A “considerable number” of Ofsted’s 1,700 staff are under occupied despite offering themselves up as Covid-19 response volunteers, the chief inspector has admitted.
Amanda Spielman told the education select committee this morning that nearly all of the watchdog’s workers have “expressed willingness” to help with “suitable alternative options” that fit with their skillset.
But while they are “absolutely open and responsive to all initiatives”, the “general reaction” from schools and education providers at the moment is that there is “not a perceived need for additional capacity” as less than 1 per cent of students are currently attending.
She then admitted: “We have a considerable number of people who are less than fully occupied at the moment and we are absolutely open to volunteering.”
Spielman did not provide figures for how many of her staff are currently not in work. Ofsted chief operating officer Matthew Coffey said that a total of 56 staff have reported Covid-19 symptoms to date, but all but five of them were back to work as of Friday.
Ofsted’s rolling blog for their response to coronavirus states that more than 50 councils have asked for the watchdog’s help with tasks like mapping and supporting vulnerable children, developing safeguarding processes and communicating with education leaders.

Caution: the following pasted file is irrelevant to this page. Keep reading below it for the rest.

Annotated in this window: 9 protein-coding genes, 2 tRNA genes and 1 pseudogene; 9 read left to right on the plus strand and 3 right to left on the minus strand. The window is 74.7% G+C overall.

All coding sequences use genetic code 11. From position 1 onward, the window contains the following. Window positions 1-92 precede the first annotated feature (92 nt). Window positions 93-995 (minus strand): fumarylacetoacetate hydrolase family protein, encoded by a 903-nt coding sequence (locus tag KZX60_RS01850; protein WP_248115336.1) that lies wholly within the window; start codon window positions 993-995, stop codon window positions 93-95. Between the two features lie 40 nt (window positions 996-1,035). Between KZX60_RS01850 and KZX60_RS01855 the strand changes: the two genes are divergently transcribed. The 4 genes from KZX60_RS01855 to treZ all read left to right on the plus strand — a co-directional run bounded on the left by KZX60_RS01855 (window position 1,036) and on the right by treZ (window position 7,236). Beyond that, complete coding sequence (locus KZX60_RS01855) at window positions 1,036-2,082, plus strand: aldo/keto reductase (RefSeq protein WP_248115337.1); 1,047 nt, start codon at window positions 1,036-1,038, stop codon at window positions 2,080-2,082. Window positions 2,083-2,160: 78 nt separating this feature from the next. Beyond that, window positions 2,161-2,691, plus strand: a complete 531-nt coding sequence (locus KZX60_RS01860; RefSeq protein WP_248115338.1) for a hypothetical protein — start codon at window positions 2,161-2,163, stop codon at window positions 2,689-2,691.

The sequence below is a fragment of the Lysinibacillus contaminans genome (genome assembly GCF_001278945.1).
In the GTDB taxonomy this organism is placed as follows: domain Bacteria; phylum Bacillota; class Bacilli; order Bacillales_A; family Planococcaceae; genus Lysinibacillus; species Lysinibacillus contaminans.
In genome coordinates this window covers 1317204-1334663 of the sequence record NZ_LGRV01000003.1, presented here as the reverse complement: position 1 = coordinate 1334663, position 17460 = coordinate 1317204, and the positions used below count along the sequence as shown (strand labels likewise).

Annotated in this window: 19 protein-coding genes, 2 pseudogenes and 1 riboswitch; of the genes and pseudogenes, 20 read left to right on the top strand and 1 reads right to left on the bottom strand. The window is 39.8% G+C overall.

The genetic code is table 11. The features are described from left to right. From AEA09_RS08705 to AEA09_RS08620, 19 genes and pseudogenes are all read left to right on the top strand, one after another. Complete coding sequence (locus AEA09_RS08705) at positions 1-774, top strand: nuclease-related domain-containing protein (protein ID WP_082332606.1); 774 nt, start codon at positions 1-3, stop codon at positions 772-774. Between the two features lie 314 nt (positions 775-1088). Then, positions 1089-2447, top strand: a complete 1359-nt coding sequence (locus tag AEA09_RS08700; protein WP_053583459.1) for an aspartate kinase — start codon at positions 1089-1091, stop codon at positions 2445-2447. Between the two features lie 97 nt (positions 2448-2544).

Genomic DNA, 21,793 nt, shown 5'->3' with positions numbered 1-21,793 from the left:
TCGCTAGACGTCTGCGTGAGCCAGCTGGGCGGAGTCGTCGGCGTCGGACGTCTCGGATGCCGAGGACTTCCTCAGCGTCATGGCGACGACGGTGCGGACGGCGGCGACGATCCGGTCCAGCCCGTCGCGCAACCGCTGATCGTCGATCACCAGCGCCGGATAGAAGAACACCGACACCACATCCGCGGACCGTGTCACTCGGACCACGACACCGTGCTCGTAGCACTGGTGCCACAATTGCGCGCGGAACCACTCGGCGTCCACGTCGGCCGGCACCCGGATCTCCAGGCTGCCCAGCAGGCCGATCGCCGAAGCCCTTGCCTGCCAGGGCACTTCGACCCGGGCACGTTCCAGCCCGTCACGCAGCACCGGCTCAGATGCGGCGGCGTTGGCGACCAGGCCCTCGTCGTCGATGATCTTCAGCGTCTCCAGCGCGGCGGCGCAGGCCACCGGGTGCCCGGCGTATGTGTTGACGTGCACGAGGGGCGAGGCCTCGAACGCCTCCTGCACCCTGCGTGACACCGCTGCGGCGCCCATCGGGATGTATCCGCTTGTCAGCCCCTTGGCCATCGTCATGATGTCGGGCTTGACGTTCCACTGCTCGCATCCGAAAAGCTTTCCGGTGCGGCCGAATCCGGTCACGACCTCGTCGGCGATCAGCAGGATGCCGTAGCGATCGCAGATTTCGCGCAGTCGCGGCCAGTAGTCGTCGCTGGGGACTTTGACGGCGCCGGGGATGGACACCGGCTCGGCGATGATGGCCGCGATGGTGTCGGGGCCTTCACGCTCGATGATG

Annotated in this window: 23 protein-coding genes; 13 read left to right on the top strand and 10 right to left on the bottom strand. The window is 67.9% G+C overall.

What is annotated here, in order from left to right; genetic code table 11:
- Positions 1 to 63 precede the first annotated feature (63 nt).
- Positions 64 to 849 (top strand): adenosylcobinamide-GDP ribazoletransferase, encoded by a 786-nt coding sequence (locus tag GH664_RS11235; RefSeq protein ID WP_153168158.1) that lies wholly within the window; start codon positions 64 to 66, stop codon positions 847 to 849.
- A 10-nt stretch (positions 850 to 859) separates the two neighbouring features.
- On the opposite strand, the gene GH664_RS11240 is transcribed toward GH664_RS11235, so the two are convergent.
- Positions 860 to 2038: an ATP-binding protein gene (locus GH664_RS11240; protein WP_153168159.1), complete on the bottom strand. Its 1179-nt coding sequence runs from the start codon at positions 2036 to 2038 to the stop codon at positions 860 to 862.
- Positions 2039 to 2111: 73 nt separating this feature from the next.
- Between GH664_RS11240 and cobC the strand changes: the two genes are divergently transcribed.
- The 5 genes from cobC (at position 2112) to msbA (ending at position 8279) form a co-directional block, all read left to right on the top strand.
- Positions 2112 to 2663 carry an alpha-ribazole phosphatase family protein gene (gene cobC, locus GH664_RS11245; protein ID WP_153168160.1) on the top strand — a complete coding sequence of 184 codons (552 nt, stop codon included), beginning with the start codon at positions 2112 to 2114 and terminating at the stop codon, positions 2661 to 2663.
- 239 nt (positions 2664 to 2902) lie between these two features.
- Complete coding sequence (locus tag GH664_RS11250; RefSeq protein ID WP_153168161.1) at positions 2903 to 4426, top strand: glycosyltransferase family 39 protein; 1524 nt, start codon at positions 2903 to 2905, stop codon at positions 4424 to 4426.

It also says they have agreed for “suitably qualified” colleagues to work in children’s homes, and others to staff advice lines for parents and schools.
And a number of the watchdog’s people are being redeployed to other government departments to support the wider civil service response.
Spielman stressed that the watchdog’s “default assumption” is that “everybody who is not required for the business as usual work or for redeployment to other government departments is available for wider work”.
She said a “number of pieces of work have already been lined up” but stopped short of naming them apart from a project with recruitment first the London London Gold Group.
Ofsted told FE Week a project team of 16 staff is working to create a “new flow of candidates into the care workforce, particularly home and domiciliary care, across the London boroughs, by mobilising the Proud to Care London recruitment portal”.
The watchdog’s staff are “contacting those who have applied through the portal to help establish their suitability and get them trained, speeding up the usual recruitment process and getting people into vital care roles across London in a matter of days”.
Earlier in the accountability session, the chief inspector confirmed that there were no “definite” plans to restart routine inspections, adding that this decision would be largely based on when schools and colleges return to normal operation.
But she made clear they are “not expecting to be asked to resume full routine inspections before the end of the summer term”.
The Association of Colleges has previously called for inspections to be delayed until 2021.